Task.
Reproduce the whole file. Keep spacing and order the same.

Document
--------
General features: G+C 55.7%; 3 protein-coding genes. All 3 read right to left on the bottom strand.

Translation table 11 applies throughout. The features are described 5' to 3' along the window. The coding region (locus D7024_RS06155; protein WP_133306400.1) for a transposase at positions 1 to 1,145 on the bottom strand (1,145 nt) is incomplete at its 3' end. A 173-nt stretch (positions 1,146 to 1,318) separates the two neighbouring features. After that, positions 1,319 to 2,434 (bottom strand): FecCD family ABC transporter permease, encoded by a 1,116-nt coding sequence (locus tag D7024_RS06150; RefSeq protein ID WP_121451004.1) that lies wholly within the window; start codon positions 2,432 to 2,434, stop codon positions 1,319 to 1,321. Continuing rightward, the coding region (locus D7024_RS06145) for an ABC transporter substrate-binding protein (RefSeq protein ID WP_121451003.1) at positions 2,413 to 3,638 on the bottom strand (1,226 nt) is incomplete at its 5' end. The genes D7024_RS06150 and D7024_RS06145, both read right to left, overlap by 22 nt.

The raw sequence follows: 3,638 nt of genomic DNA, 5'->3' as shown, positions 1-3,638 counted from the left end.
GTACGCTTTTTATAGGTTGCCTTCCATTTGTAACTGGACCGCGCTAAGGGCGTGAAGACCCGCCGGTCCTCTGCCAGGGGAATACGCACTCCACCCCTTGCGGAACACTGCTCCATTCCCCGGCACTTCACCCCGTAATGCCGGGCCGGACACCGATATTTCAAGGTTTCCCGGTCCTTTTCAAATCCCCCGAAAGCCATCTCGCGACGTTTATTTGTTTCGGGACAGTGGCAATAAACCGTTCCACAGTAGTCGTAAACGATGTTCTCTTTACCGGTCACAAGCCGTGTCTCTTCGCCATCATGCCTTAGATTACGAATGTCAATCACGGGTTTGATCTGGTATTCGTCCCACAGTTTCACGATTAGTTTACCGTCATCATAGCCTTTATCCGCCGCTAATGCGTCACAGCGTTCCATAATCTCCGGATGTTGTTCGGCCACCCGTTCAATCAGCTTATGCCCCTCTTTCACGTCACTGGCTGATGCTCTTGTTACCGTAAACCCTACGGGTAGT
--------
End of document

General features: G+C 55.7%; 3 protein-coding genes. All 3 read right to left on the bottom strand.

Translation table 11 applies throughout. The features are described 5' to 3' along the window. The coding region (locus D7024_RS06155; protein WP_133306400.1) for a transposase at positions 1 to 1,145 on the bottom strand (1,145 nt) is incomplete at its 3' end. A 173-nt stretch (positions 1,146 to 1,318) separates the two neighbouring features. After that, positions 1,319 to 2,434 (bottom strand): FecCD family ABC transporter permease, encoded by a 1,116-nt coding sequence (locus tag D7024_RS06150; RefSeq protein ID WP_121451004.1) that lies wholly within the window; start codon positions 2,432 to 2,434, stop codon positions 1,319 to 1,321. Continuing rightward, the coding region (locus D7024_RS06145) for an ABC transporter substrate-binding protein (RefSeq protein ID WP_121451003.1) at positions 2,413 to 3,638 on the bottom strand (1,226 nt) is incomplete at its 5' end. The genes D7024_RS06150 and D7024_RS06145, both read right to left, overlap by 22 nt.

The raw sequence follows: 3,638 nt of genomic DNA, 5'->3' as shown, positions 1-3,638 counted from the left end.
GTACGCTTTTTATAGGTTGCCTTCCATTTGTAACTGGACCGCGCTAAGGGCGTGAAGACCCGCCGGTCCTCTGCCAGGGGAATACGCACTCCACCCCTTGCGGAACACTGCTCCATTCCCCGGCACTTCACCCCGTAATGCCGGGCCGGACACCGATATTTCAAGGTTTCCCGGTCCTTTTCAAATCCCCCGAAAGCCATCTCGCGACGTTTATTTGTTTCGGGACAGTGGCAATAAACCGTTCCACAGTAGTCGTAAACGATGTTCTCTTTACCGGTCACAAGCCGTGTCTCTTCGCCATCATGCCTTAGATTACGAATGTCAATCACGGGTTTGATCTGGTATTCGTCCCACAGTTTCACGATTAGTTTACCGTCATCATAGCCTTTATCCGCCGCTAATGCGTCACAGCGTTCCATAATCTCCGGATGTTGTTCGGCCACCCGTTCAATCAGCTTATGCCCCTCTTTCACGTCACTGGCTGATGCTCTTGTTACCGTAAACCCTACGGGTAGT